By getting accredited, colleges and universities can say they offer reputable degrees and a quality education. Accreditation is a voluntary process that should be handled by a legitimate outside authority that evaluates quality.
Unfortunately, as U.S. News & World Report discusses, bogus schools manage to find weak accreditation bodies that will put their stamp of approval on almost anything. These groups could have misleading names that sound more authoritative than they really are.
You might be wondering, “how do I know if my college is accredited?”
The best way to find out if an accreditation body is legitimate is to see if it’s featured on the Council for Higher Education Accreditation’s (CHEA) list of Recognized Accrediting Organizations. Any program that has been accredited by one of the recognized regional bodies will be in good standing.
CHEA’s list includes several types of accrediting bodies. The most prestigious accreditation is the regional type, which is conferred by one of seven accrediting bodies:
- Accrediting Commission for Community and Junior Colleges (ACCJC) Western Association of Schools and Colleges
- Higher Learning Commission (HLC)
- Middle States Commission on Higher Education (MSCHE)
- New England Commission of Higher Education (NECHE)
- Northwest Commission on Colleges and Universities (NWCCU)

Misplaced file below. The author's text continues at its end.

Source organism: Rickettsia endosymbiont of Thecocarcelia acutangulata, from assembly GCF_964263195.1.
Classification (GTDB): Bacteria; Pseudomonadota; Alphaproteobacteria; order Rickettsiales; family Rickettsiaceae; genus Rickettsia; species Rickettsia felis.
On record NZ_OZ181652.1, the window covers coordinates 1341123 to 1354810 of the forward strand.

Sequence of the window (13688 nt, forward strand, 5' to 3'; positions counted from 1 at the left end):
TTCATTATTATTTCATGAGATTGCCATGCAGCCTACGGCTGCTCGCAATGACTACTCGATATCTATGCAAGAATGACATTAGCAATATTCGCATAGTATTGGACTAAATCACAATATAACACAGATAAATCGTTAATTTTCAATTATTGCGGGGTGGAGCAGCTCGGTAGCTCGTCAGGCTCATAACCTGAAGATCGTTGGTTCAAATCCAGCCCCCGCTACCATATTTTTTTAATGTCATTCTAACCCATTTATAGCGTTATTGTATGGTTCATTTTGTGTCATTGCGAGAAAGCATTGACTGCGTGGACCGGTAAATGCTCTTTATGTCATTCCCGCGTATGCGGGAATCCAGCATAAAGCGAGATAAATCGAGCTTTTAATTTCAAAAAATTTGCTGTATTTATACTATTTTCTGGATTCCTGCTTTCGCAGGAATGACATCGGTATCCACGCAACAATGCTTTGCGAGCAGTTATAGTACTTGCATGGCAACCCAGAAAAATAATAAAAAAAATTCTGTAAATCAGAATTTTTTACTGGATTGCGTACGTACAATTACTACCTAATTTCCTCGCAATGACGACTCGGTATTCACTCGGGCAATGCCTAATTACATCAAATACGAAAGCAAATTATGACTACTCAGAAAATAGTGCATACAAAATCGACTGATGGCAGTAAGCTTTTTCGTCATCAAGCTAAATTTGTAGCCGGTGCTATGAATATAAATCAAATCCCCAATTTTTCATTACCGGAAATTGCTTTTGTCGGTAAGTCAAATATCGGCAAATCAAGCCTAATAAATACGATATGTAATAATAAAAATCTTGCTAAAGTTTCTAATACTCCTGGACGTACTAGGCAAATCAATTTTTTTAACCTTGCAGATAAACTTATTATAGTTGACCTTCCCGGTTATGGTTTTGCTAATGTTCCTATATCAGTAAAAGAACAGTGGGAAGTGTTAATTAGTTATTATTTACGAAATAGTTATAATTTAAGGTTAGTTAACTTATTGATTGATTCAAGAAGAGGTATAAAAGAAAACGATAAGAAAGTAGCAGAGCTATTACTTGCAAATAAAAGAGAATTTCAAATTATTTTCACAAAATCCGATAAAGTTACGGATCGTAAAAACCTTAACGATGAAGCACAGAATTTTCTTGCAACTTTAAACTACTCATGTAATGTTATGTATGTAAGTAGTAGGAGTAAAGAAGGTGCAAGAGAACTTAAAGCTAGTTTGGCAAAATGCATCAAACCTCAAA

- Southern Association of Colleges and Schools Commission on Colleges (SACSCOC)
- WASC Senior College and University Commission (WSCUC)
Accreditation from a regional agency is the most common type. State universities, private colleges, and non-profit institutions are most commonly accredited on a regional basis. A few examples of regionally accredited universities include:
- Johns Hopkins University
- The University of Washington
- Princeton University
- Cornell University
- Oklahoma State University
- The University of San Francisco
If the online college you’re interested in has accreditation from one of the agencies listed above, you can rest assured that the school is reputable. Your education will likely give you a good return on investment, too.
Colleges can also get accreditation from faith-based and institutional-based organizations. But, CHEA recognizes less than a half dozen of these bodies. CHEA also recognizes dozens of programmatic accrediting bodies. These organizations accredit specific programs like nursing, veterinary medicine, and education, to name a few. Other programs that might be accredited include:
- Computer science
- Social sciences
- Forensic science
In some cases, you’ll find that a school is regionally accredited and the program in which you’re interested has programmatic accreditation as well. This is the best case scenario!
As a prospective student, beware of schools that boast of “international” accreditation. This is often an indication of a sham. CHEA does not recognize international accrediting bodies.